What it means to be in deacon ministry
Rev. April Casperson, MTSO's director of enrollment management and scholarship development, spoke at the campus chapel service Oct. 29, 2013, about her path to deacon ministry and the unique role of deacons alongside laity and elders in the United Methodist Church. Here are highlights of her sermon.
Serving at MTSO is my primary appointment. As a deacon called to ministry outside of the local church, I find myself privileged to have a multitude of conversations with people not connected to a church or seminary setting. It is very interesting to see how people who profess a faith describe what it means to be a good person. When asked, their answer is usually somewhat related to, "Do unto others as you would have them do unto you." But rarely do I hear them continue and say that they should be so generous as to give up their own comfort to tend to the needs of another.
For me, one of the transformational aspects of the Christian faith is the call to social justice, to social holiness, to the mandate to transform the world in the name of Jesus Christ.
A couple of weeks ago I was at a small gathering with some trusted, close clergy colleagues. We were talking about issues of justice within the United Methodist Church. In the midst of the conversation, one colleague told the table, "Remember – and this is for all people, elders, deacons and laity – our baptismal vows call us to 'accept the freedom and power to resist evil, injustice and oppression in whatever forms they present themselves.'" I sat back in my seat, speechless. I knew these words well – I've assisted with baptisms for years, I've heard these words over and over again – and yet, in that moment, I re-remembered how transformational these words are. What a mandate. What a charge. What a blessing to be asked to transform the world and fight injustice and oppression in whatever forms they present themselves.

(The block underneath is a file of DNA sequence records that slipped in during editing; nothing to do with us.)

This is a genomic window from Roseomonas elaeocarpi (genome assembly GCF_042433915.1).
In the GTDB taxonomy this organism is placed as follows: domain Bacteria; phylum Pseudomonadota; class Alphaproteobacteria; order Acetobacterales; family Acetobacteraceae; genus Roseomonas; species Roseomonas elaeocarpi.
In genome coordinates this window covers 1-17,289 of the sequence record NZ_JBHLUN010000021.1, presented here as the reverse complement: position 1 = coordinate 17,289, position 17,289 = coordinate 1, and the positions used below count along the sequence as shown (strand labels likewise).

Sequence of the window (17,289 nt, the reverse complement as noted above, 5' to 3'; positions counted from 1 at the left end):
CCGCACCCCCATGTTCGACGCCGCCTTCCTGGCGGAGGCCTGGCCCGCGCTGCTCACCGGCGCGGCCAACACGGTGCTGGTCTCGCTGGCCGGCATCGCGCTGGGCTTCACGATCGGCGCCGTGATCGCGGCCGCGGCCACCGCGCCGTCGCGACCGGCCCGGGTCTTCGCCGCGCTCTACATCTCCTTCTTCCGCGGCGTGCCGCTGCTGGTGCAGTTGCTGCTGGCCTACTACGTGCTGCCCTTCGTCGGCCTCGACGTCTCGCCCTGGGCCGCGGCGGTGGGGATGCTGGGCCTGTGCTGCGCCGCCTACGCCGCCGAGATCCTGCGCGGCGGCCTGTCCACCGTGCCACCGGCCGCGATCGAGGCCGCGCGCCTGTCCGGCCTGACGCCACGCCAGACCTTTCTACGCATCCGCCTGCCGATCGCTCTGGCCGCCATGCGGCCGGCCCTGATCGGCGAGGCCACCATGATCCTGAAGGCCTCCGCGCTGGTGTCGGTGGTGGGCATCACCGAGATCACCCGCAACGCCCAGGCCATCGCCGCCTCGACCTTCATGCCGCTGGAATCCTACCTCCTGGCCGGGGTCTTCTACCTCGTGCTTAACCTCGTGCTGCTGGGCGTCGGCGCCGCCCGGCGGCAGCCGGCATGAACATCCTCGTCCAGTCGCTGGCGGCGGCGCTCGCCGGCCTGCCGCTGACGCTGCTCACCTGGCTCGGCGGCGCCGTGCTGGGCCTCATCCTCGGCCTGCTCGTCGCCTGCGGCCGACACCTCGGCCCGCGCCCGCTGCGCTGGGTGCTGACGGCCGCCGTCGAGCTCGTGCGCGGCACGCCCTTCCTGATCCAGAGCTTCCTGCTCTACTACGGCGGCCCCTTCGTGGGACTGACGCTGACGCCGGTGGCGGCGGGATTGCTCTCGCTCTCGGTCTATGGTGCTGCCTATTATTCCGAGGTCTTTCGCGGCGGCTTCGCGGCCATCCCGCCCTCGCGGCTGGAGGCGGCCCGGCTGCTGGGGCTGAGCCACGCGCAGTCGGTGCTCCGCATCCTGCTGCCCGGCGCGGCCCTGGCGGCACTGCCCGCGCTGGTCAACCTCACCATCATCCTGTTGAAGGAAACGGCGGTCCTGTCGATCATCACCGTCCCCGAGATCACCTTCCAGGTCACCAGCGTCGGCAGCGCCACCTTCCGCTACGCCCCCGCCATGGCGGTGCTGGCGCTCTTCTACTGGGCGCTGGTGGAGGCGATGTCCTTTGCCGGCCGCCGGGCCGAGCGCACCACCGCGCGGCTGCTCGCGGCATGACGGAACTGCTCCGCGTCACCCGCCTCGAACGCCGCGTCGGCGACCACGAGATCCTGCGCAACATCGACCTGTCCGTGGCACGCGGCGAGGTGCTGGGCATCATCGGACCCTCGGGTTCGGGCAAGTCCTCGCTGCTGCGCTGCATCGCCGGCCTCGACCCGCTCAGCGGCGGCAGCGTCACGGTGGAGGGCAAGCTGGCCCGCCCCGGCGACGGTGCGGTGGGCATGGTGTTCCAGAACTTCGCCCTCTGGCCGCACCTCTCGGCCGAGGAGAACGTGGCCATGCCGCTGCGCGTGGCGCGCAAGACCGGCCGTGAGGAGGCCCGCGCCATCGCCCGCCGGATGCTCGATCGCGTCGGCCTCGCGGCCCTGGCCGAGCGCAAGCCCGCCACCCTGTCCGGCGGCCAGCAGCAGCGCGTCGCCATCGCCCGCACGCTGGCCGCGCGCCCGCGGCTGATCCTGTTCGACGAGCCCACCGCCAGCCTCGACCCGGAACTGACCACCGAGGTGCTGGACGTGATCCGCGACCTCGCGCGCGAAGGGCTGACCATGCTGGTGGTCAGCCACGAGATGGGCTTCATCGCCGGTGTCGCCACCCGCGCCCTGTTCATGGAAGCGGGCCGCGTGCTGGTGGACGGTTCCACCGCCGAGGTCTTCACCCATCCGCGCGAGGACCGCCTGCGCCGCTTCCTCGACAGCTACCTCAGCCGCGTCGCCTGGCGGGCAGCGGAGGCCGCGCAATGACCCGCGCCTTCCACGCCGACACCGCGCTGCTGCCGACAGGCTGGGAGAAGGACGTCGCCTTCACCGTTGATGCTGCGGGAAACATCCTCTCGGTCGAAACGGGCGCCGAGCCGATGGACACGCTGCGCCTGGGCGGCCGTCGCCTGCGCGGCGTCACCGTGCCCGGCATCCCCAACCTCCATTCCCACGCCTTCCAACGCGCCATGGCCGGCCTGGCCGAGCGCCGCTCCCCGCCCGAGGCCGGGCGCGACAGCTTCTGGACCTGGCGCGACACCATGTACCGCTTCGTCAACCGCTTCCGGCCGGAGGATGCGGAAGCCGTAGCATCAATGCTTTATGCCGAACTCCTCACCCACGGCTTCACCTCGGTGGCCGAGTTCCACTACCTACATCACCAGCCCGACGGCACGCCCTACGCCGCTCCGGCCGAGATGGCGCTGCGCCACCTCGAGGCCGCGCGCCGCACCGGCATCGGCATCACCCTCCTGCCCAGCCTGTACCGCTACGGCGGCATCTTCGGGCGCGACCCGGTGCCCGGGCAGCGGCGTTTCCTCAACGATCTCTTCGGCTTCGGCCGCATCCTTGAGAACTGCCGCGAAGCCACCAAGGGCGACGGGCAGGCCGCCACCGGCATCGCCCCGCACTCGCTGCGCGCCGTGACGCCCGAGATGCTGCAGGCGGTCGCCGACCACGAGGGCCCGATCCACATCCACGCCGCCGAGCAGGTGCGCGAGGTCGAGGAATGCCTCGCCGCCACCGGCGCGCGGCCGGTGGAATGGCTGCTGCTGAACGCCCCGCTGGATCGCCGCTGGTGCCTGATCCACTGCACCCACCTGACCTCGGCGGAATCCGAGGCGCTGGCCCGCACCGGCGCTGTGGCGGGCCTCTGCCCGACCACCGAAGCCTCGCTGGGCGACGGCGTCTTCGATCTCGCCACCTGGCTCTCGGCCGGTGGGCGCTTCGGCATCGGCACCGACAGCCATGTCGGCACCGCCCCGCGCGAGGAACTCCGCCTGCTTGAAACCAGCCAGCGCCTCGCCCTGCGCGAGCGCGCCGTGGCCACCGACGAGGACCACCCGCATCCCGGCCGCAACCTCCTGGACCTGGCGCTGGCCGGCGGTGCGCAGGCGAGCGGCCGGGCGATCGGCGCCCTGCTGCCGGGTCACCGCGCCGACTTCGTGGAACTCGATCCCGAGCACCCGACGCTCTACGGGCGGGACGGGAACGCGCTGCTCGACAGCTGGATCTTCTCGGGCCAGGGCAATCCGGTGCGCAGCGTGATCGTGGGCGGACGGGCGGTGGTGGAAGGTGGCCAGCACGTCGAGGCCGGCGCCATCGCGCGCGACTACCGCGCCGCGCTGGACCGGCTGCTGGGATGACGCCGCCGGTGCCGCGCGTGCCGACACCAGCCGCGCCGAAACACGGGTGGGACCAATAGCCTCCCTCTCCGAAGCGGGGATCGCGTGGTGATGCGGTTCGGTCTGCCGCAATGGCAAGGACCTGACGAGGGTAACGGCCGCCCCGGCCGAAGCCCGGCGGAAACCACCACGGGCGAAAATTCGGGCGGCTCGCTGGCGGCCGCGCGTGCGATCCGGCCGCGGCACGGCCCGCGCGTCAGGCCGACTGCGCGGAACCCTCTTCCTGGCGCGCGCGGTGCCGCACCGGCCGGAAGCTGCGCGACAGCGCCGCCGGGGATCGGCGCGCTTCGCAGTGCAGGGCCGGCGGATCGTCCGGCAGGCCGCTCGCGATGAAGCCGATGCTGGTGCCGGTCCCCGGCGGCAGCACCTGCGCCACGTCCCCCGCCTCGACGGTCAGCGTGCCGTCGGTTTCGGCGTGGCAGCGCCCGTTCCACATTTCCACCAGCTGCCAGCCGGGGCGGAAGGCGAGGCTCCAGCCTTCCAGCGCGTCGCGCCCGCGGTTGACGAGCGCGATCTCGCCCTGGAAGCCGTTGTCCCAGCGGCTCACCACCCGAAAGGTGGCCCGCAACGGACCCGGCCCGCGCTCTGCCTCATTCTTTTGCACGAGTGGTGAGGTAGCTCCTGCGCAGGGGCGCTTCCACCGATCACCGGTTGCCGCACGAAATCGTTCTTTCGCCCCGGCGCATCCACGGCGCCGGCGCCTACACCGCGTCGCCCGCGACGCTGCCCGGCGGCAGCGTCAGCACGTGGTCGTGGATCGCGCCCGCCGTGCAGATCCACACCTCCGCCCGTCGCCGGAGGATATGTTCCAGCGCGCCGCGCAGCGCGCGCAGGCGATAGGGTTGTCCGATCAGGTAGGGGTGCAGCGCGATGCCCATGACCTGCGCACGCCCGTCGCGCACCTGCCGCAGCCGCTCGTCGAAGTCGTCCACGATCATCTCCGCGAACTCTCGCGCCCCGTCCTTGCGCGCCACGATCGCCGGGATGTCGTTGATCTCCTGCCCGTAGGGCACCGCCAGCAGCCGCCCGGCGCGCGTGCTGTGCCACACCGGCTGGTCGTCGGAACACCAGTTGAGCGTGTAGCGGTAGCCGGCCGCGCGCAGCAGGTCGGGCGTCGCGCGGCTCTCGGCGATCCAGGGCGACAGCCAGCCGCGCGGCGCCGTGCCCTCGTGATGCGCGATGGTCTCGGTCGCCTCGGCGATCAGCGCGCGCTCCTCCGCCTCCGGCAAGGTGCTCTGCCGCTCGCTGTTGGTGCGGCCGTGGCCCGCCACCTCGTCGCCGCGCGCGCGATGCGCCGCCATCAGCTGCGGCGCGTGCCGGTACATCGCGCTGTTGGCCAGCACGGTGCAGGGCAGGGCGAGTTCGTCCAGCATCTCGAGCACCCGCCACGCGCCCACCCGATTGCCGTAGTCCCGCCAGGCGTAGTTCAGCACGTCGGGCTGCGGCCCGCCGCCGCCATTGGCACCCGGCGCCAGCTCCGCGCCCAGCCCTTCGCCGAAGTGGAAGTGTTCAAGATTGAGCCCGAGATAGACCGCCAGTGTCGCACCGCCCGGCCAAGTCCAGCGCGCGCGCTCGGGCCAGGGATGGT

I'd like to share with you a little bit about my personal ministry journey over the years, and then talk about what it means to have a call to deacon ministry.
When I was in high school, I received a call to ministry, a call to pastoral ministry. I realized that this call gave me both clarity and direction – and was an overwhelming, humbling responsibility. So, I ordered my life, met with ministry leaders, went to college and in my sophomore year took a position in my local church as an associate pastor. It was nerve-racking and holy, and I am still thankful for those opportunities I received at that time.
I came here to MTSO immediately after graduating from Otterbein and began the M.Div. program. I loved my coursework, especially theology and ethics, and I loved being with people pursuing a multitude of calls in a variety of denominations and traditions. I ended up adding a fourth year of study in order to take a specific cross-cultural trip, adding the MTS. Right before my final semester, I received the opportunity to serve here. I still felt called to pastoral ministry – I had been serving as an associate for seven years, in fact – and yet there was something important about the opportunity to serve in an academic institution. I told myself that I would pray, discern, try on this position, and if it wasn't the right next step in my ministry journey I would leave gracefully after six months and request a full-time church position in July.
Within just a few days of starting to serve here in the admissions office, I knew I had found my call. Over the next few months, I realized that while I loved the local church, I tended to preach and teach about a couple of key themes over and over again:
- Education – the need to learn in order to grow in one's faith.
- Vocation – what is it that God is calling you to be and to do?